I’d never heard of Antonio Tabucchi before I tore open the wrapping on a copy of The Flying Creatures of Fra Angelico this past Christmas. Turns out, he was one of the most celebrated Italian authors of the modern era until his death just this past year. His name stands along side the likes of Primo Levi and Italo Calvino, and for good reason.
The stories in Flying Creatures more than live up to comparison with the works of any other postmodernist masters. Tabucchi renders narratives as light as air in rich, thoughtful prose. These pieces are fabulist, historical, experimental, philosophical.
But rather than laboring the point any further myself, let me share how Tabucchi characterizes the tales collected here (as translated by Tim Park) in his brief introduction to Flying Creatures:
I would have liked to call them Extravaganzas, not so much for their style, as because many of them seem to wander about in a strange outside that has no inside, like drifting splinters, survivors of some whole that never was. Alien to any orbit, I have the impression they navigate in familiar spaces whose geometry nevertheless remains a mystery; let’s say domestic thickets: the interstitial zones of our daily having-to-be, or bumps on the surface of existence.
If that’s enough to make you want to run off and read these stories, I won’t blame you if you stop reading this review right here. If you still need more convincing, then let me tell you about “The Passion of Dom Pedro.”
“The Passion of Dom Pedro” has all of the outward appearances of one of the collection’s most conventional stories, following a standard fairytale trope. Dom Pedro is a prince who falls in love with one of the maids in waiting of his bride-to-be. He marries the woman he’s promised to as a matter of dynastic duty, but finds a way to be with his true love anyways until they are brutally torn apart by powerful forces.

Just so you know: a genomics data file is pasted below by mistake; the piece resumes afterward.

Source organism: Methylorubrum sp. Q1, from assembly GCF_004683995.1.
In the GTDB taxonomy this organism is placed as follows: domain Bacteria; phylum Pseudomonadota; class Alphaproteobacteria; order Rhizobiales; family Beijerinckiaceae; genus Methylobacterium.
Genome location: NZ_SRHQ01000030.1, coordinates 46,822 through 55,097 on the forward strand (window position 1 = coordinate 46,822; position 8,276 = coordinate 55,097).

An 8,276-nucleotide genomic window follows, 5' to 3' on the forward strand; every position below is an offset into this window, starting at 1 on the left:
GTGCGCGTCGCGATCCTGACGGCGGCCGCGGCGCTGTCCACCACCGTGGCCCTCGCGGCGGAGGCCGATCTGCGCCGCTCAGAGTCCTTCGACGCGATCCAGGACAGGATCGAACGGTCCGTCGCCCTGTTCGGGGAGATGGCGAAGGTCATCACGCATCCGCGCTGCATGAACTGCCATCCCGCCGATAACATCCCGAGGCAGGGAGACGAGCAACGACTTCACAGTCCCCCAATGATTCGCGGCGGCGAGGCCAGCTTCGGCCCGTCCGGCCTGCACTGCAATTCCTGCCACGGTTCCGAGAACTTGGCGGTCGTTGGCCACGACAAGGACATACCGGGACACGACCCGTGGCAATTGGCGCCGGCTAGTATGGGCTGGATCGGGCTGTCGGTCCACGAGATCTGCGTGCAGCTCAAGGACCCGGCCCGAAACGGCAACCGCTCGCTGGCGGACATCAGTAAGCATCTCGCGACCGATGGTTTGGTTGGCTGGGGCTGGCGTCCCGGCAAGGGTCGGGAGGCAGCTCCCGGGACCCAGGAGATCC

That’s just the set up: “Years went by. The legitimate queen had died some time ago. Then one day the old father died too and Dom Pedro was king. Now his vendetta could begin.”
This is a move Tabucchi pulls in other stories as well: continuing past what might otherwise be the end of the story to inhabit the spaces beyond the endings, exploring the long life of consequences. It’s the central conceit of “Past Composed,” a series of letters from characters inhabiting one time to counterparts in another. In “Dom Pedro,” he does it twice, once to begin Dom Pedro’s Vendetta, and once when it concludes.
Dom Pedro realized that everything–his subjects, that river, the flowers, the songs, his very being there as a king–would have been the same even if everything had been different and nothing had happened; and that the tremendous plausibility of existence, inexorable as reality always is, was more solid than his ferocity, could not be wiped out by any vendetta of his.
Once I’d read that sentence, I decided to try to read everything this guy has written. The sad, twisted conclusion to “Dom Pedro” and the rest of the stories in this collection only cemented my decision. Now, I’m hunting down copies of his other books, with great titles like Little Misunderstandings of No Importance and The Missing Head of Damasceno Monteiro. If these other books are even half as good as Flying Creatures then they’ll be well worth whatever efforts it takes to find them in English translation.
Similar reads:Little Misunderstandings of No Importance (Tabucchi), Marcovaldo (Calvino), The Sixth Day and Other Tales (Levi).